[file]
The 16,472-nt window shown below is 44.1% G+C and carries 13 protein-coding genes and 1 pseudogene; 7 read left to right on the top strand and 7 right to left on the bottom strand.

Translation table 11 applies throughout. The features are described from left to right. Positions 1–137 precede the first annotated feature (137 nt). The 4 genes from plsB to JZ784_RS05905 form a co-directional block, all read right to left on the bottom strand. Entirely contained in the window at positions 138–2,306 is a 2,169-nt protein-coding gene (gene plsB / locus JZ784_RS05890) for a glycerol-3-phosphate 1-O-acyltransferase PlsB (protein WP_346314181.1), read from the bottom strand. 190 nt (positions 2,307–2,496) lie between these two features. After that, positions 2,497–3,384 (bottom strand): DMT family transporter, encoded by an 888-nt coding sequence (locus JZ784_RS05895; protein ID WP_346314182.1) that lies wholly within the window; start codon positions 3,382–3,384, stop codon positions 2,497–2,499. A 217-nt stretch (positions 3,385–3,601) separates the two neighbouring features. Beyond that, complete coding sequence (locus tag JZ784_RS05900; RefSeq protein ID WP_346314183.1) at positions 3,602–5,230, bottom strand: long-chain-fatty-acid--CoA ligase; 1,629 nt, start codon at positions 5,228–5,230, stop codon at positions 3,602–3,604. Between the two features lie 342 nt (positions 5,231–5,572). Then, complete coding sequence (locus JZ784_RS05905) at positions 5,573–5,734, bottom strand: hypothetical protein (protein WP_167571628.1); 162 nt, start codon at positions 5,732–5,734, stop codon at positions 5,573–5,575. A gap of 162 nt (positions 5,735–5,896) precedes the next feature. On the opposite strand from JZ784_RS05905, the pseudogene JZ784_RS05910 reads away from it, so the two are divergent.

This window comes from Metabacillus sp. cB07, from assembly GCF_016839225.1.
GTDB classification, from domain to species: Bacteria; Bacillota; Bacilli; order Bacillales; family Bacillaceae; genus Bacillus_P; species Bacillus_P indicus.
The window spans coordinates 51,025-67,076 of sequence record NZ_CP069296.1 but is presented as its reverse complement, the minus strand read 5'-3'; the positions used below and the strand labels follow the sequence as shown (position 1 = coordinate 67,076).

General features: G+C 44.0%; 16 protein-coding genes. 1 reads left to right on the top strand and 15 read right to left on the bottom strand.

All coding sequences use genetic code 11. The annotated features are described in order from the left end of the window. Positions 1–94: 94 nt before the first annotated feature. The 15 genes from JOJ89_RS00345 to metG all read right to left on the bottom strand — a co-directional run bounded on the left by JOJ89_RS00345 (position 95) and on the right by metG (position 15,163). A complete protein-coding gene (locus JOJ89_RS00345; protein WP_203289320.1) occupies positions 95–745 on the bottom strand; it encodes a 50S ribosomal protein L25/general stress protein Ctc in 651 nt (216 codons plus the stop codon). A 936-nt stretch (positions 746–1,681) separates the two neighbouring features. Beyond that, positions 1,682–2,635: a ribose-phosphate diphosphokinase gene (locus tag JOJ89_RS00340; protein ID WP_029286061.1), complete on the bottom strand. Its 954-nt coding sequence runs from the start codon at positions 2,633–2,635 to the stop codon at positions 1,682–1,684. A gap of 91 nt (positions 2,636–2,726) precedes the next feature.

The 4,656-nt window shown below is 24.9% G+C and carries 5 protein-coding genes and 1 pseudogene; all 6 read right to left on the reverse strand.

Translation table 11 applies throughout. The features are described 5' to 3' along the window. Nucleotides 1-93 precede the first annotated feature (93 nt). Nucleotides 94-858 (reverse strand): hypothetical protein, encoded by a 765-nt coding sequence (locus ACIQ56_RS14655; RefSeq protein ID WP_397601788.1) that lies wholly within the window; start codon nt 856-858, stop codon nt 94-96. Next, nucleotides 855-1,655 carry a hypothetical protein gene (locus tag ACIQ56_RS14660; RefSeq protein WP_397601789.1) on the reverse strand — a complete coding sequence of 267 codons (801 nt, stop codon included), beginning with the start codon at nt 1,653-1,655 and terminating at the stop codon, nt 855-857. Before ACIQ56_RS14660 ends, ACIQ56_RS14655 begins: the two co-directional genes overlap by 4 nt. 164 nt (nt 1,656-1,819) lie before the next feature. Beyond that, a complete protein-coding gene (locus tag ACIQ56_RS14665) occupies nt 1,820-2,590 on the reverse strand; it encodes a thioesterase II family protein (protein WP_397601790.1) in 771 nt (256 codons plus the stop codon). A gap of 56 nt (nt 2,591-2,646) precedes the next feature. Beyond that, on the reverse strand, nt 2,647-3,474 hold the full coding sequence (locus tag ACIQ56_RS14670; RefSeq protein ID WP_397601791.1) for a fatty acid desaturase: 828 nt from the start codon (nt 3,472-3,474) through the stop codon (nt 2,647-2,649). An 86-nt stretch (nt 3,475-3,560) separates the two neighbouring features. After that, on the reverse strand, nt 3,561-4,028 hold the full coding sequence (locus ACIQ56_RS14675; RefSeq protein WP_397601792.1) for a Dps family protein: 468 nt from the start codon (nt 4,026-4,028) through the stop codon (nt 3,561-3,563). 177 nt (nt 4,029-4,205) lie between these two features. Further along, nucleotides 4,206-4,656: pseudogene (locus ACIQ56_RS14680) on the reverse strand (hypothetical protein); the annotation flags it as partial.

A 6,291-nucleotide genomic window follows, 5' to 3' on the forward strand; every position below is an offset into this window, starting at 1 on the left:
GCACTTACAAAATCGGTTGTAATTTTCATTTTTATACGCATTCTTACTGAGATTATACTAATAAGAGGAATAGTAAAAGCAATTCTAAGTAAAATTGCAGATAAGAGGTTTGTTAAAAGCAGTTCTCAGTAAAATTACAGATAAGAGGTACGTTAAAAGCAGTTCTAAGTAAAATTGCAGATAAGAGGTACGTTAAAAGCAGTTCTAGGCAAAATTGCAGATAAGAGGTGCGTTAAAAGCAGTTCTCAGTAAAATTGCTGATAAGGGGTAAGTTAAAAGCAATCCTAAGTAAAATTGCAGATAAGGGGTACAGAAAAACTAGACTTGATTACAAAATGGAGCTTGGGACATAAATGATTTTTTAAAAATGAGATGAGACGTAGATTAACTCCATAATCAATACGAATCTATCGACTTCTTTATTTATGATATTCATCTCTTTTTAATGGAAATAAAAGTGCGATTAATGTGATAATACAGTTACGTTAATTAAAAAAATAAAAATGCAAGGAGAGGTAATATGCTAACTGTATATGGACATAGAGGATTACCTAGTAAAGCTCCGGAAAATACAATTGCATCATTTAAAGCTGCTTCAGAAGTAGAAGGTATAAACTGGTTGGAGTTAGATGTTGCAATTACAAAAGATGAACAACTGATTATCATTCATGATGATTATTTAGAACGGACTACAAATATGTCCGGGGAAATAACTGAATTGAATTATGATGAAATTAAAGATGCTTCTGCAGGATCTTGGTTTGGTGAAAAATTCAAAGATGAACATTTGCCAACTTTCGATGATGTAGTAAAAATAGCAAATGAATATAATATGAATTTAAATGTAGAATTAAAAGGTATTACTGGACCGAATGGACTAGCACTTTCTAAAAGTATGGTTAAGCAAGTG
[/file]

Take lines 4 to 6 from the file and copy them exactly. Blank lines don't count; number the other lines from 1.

GTDB classification, from domain to species: Bacteria; Bacillota; Bacilli; order Bacillales; family Bacillaceae; genus Bacillus_P; species Bacillus_P indicus.
The window spans coordinates 51,025-67,076 of sequence record NZ_CP069296.1 but is presented as its reverse complement, the minus strand read 5'-3'; the positions used below and the strand labels follow the sequence as shown (position 1 = coordinate 67,076).

General features: G+C 44.0%; 16 protein-coding genes. 1 reads left to right on the top strand and 15 read right to left on the bottom strand.